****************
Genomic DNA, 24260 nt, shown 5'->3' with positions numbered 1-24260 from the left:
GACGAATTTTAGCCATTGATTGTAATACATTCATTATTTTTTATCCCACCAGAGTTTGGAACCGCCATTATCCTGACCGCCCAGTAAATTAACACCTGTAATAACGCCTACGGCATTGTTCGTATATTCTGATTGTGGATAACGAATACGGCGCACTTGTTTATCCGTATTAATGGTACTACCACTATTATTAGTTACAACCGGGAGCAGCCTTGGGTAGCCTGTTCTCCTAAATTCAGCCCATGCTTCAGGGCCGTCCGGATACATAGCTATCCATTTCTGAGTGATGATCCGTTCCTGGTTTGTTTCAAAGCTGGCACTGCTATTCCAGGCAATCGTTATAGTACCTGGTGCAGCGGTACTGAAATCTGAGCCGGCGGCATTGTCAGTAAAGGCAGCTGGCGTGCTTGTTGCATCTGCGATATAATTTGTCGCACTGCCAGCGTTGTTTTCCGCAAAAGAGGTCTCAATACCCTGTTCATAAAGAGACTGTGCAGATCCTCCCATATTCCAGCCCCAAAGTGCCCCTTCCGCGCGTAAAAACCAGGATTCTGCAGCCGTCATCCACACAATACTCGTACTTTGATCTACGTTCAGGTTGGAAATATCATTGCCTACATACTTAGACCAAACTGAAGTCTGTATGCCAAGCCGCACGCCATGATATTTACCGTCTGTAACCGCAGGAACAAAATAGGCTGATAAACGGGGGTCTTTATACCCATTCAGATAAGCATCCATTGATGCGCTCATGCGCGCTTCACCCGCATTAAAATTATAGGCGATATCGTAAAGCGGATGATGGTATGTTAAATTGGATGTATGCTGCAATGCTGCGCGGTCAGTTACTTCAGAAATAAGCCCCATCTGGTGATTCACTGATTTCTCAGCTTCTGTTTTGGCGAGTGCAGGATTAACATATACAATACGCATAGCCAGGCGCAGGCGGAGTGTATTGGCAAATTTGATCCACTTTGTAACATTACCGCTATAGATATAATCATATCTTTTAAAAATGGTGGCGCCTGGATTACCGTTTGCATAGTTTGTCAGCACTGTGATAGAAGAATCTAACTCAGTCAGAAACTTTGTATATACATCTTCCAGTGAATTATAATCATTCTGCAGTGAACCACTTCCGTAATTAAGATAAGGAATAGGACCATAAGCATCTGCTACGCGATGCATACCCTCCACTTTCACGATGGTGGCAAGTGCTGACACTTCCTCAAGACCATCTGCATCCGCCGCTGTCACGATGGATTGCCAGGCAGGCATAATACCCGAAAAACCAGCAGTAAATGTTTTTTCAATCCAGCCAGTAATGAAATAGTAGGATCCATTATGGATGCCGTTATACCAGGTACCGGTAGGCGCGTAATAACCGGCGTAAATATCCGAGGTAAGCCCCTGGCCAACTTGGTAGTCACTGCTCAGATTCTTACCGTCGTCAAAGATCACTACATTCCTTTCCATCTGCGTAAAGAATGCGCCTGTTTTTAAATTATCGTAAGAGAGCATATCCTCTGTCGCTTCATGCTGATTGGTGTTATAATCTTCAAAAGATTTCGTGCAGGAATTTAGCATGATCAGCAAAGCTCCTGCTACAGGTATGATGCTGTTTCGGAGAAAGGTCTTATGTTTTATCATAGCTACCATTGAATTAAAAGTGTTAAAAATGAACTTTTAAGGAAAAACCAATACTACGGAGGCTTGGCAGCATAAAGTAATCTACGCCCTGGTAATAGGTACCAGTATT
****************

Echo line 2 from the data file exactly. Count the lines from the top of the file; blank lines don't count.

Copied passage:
GACGAATTTTAGCCATTGATTGTAATACATTCATTATTTTTTATCCCACCAGAGTTTGGAACCGCCATTATCCTGACCGCCCAGTAAATTAACACCTGTAATAACGCCTACGGCATTGTTCGTATATTCTGATTGTGGATAACGAATACGGCGCACTTGTTTATCCGTATTAATGGTACTACCACTATTATTAGTTACAACCGGGAGCAGCCTTGGGTAGCCTGTTCTCCTAAATTCAGCCCATGCTTCAGGGCCGTCCGGATACATAGCTATCCATTTCTGAGTGATGATCCGTTCCTGGTTTGTTTCAAAGCTGGCACTGCTATTCCAGGCAATCGTTATAGTACCTGGTGCAGCGGTACTGAAATCTGAGCCGGCGGCATTGTCAGTAAAGGCAGCTGGCGTGCTTGTTGCATCTGCGATATAATTTGTCGCACTGCCAGCGTTGTTTTCCGCAAAAGAGGTCTCAATACCCTGTTCATAAAGAGACTGTGCAGATCCTCCCATATTCCAGCCCCAAAGTGCCCCTTCCGCGCGTAAAAACCAGGATTCTGCAGCCGTCATCCACACAATACTCGTACTTTGATCTACGTTCAGGTTGGAAATATCATTGCCTACATACTTAGACCAAACTGAAGTCTGTATGCCAAGCCGCACGCCATGATATTTACCGTCTGTAACCGCAGGAACAAAATAGGCTGATAAACGGGGGTCTTTATACCCATTCAGATAAGCATCCATTGATGCGCTCATGCGCGCTTCACCCGCATTAAAATTATAGGCGATATCGTAAAGCGGATGATGGTATGTTAAATTGGATGTATGCTGCAATGCTGCGCGGTCAGTTACTTCAGAAATAAGCCCCATCTGGTGATTCACTGATTTCTCAGCTTCTGTTTTGGCGAGTGCAGGATTAACATATACAATACGCATAGCCAGGCGCAGGCGGAGTGTATTGGCAAATTTGATCCACTTTGTAACATTACCGCTATAGATATAATCATATCTTTTAAAAATGGTGGCGCCTGGATTACCGTTTGCATAGTTTGTCAGCACTGTGATAGAAGAATCTAACTCAGTCAGAAACTTTGTATATACATCTTCCAGTGAATTATAATCATTCTGCAGTGAACCACTTCCGTAATTAAGATAAGGAATAGGACCATAAGCATCTGCTACGCGATGCATACCCTCCACTTTCACGATGGTGGCAAGTGCTGACACTTCCTCAAGACCATCTGCATCCGCCGCTGTCACGATGGATTGCCAGGCAGGCATAATACCCGAAAAACCAGCAGTAAATGTTTTTTCAATCCAGCCAGTAATGAAATAGTAGGATCCATTATGGATGCCGTTATACCAGGTACCGGTAGGCGCGTAATAACCGGCGTAAATATCCGAGGTAAGCCCCTGGCCAACTTGGTAGTCACTGCTCAGATTCTTACCGTCGTCAAAGATCACTACATTCCTTTCCATCTGCGTAAAGAATGCGCCTGTTTTTAAATTATCGTAAGAGAGCATATCCTCTGTCGCTTCATGCTGATTGGTGTTATAATCTTCAAAAGATTTCGTGCAGGAATTTAGCATGATCAGCAAAGCTCCTGCTACAGGTATGATGCTGTTTCGGAGAAAGGTCTTATGTTTTATCATAGCTACCATTGAATTAAAAGTGTTAAAAATGAACTTTTAAGGAAAAACCAATACTACGGAGGCTTGGCAGCATAAAGTAATCTACGCCCTGGTAATAGGTACCAGTATT